This article presents an account of the involvement of forensic anthropology in the investigation of human rights abuses in the modern era, and the difficulties it faces with respect to lack of adequate funding, volatile settings, the presence of unexploded ordnance, corruption in governmental agencies and a lack of good will, absence of support for NGOs and the curtailment of formal judicial proceedings to effect transitional justice. Syria, Iraq, Afghanistan, Spain, Mexico and the Northern Triangle are provided as regional examples of the problems encountered when attempting to conduct forensic anthropological investigations to locate mass graves, retrieve victims and obtain proper identifications. Interventions by various organisations are highlighted to illustrate their assistance to forensic and non-forensic individuals through technical support, training and mentoring in the areas of crime-scene management and identification techniques. Interventions in mass-grave processing when state agencies have failed, the importance of DNA banks and information from family members and witnesses are also presented.
journalists and opposition politicians and violent attacks against Tutsi. In January 1993, both Human Rights Watch (HRW) and the International Federation for Human Rights (FIDH) participated in a ten-member panel of international experts that investigated human rights abuses in Rwanda and published a devastating report that linked the government to all recent cases of anti-Tutsi ethnic violence and considered, given their nature, whether they might constitute genocide, though they suggested that the numbers killed might not reach the threshold to be labelled genocide
to sow doubt and misinformation. More so, today’s conflicts are extremely fragmented and are largely conducted via proxies, which often results in multiple narratives about a single incident. And in most places today, humanitarians are rarely the only witness present. Transnational human rights networks are playing a crucial role in spotlighting attention on human rights abuses. And above all, people themselves have access to technologies that enable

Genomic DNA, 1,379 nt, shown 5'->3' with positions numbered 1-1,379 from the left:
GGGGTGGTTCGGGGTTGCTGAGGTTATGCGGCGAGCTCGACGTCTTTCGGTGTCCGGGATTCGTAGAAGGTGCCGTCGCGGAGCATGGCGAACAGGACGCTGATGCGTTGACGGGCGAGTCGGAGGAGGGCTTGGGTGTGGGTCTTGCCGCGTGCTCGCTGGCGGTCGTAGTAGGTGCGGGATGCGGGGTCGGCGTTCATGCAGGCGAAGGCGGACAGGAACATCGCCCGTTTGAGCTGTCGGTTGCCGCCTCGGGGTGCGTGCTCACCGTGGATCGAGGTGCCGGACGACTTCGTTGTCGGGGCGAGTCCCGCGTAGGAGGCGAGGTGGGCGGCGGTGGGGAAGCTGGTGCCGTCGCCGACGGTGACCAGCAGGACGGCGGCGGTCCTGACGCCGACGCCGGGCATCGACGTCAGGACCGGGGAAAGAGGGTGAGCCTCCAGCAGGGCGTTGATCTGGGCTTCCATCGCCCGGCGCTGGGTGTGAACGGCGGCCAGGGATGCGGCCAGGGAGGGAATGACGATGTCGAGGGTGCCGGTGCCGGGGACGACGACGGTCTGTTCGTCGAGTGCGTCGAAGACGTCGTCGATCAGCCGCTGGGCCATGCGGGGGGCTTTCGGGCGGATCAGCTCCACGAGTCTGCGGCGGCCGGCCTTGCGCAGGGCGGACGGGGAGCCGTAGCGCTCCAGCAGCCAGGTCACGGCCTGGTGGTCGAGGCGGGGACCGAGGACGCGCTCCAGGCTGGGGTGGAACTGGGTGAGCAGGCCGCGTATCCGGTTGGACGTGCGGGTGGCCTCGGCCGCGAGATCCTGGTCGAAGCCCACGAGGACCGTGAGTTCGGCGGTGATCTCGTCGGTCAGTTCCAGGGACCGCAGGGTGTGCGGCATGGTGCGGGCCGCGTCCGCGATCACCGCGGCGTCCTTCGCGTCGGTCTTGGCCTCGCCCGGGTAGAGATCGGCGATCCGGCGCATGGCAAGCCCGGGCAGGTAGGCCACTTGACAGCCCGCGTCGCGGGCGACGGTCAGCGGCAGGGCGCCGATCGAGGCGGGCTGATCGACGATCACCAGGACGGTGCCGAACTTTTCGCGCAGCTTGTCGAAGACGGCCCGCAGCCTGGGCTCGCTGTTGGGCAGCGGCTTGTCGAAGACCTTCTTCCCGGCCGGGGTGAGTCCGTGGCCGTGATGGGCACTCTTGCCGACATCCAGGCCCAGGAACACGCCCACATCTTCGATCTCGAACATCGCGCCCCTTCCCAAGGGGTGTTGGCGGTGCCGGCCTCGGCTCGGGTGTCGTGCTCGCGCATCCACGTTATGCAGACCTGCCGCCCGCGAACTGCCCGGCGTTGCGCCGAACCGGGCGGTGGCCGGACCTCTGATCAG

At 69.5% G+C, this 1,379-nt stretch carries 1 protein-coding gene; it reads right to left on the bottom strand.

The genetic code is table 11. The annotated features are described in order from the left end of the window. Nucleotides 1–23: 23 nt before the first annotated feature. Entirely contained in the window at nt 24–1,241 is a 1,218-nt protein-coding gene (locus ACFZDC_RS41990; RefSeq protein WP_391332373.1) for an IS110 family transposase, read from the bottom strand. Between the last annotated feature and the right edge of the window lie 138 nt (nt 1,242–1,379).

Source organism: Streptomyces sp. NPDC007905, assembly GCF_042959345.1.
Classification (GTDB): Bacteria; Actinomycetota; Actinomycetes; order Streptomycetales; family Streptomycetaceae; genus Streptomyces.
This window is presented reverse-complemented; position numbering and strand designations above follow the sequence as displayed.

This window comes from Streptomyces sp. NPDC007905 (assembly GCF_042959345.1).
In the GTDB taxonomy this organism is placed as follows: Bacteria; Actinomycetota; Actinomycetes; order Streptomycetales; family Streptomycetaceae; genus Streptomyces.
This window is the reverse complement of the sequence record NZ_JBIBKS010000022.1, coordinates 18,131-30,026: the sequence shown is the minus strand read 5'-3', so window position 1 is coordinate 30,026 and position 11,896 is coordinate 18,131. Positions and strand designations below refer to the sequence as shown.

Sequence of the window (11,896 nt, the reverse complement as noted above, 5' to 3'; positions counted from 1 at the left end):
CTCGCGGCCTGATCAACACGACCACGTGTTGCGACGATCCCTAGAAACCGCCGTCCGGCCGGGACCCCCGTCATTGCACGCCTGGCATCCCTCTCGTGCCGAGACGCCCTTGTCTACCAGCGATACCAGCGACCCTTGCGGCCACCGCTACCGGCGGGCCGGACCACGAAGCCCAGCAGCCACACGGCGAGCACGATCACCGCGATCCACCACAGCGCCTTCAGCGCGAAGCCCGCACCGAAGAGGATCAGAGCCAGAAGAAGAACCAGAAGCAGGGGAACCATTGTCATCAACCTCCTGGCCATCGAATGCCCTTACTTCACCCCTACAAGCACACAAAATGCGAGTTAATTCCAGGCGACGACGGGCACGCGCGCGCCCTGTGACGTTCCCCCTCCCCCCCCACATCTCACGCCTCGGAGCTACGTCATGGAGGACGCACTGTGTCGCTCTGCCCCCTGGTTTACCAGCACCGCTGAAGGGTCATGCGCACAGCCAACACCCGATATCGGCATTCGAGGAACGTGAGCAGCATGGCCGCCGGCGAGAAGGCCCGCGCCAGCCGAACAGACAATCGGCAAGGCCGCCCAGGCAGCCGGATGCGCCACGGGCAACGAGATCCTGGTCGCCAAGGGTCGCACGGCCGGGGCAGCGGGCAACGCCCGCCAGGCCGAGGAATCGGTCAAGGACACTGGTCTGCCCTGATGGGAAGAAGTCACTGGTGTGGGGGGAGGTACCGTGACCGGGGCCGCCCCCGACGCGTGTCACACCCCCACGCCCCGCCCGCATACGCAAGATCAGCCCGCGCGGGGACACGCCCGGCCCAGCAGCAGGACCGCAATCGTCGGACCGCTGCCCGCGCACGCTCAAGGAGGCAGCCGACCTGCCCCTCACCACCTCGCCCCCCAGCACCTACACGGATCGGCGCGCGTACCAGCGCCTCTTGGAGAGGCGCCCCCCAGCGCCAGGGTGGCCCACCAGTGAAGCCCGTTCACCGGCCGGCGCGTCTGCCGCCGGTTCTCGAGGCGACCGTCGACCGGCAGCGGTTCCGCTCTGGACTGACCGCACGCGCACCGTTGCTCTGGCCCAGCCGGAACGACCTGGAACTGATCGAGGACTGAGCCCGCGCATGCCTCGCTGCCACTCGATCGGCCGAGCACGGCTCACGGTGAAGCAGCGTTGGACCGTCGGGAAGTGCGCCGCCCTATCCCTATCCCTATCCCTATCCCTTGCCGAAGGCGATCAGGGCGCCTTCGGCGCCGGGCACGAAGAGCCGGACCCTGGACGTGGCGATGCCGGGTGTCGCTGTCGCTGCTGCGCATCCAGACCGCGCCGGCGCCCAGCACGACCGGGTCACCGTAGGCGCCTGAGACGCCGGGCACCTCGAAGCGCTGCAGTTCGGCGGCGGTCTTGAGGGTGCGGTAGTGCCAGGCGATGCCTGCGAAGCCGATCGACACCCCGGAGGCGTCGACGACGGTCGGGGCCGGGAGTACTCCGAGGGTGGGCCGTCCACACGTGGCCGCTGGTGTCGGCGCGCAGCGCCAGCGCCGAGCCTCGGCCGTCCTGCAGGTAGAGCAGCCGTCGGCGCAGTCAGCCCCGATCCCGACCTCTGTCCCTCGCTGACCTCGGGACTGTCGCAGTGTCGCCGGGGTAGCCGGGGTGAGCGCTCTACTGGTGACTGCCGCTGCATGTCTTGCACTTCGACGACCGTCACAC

talk of ‘atrocity’ from talk of ‘human rights abuses’ since, during the late nineteenth century period that is her focus, ‘atrocity’ was the dominant term for discussing ‘the violation of the human body in the context of war and colonialism’ (48). If we want to understand how Western viewers interpreted such photos in the nineteenth century, we need to understand their interpretive frame (more recently, the term ‘atrocity’ has seen a comeback in discussions of, for example
the condoms? But are you then complicit in a human rights abuse? This points to an important distinction – a political not a foundational distinction – between humanitarianism and human rights. It is difficult to see what value human rights have for states as a whole at the systemic level (beyond those narrow areas of reciprocity). They can be useful as a foreign-policy tool to apply soft-power pressure to other governments, but all states find them more or less irksome when they demand accountability or behavioural change. Human rights
security. According to GPR, the ‘pursuit and preservation of acceptance may require that agencies stay silent about humanitarian or human rights abuses’ ( Humanitarian Practice Network, 2010 : 68). The same arguments can be made about staff, and yet we consistently see public statements made in response to the killing of aid workers and not in response to the killing of other civilians. Negotiations with armed actors tell a similar story: they are
Italy and the EU are discussed in detail in Heller and Pezzani (2018) . 6 For the events unfolding on the Sea-Watch 3 , see, for example, the account of the ship’s captain ( Rackete and Weiss, 2019 ) and a documentary made for German television by two journalists who were on board the ship for the entire duration of its mission ( Kailouli and Schreijäg, 2019 ). 7 Human rights abuses suffered by migrants in Libya have been well documented by Human Rights Watch (2019) , Global Detention Project (2018) and others. 8 On 7 July 2019 ( L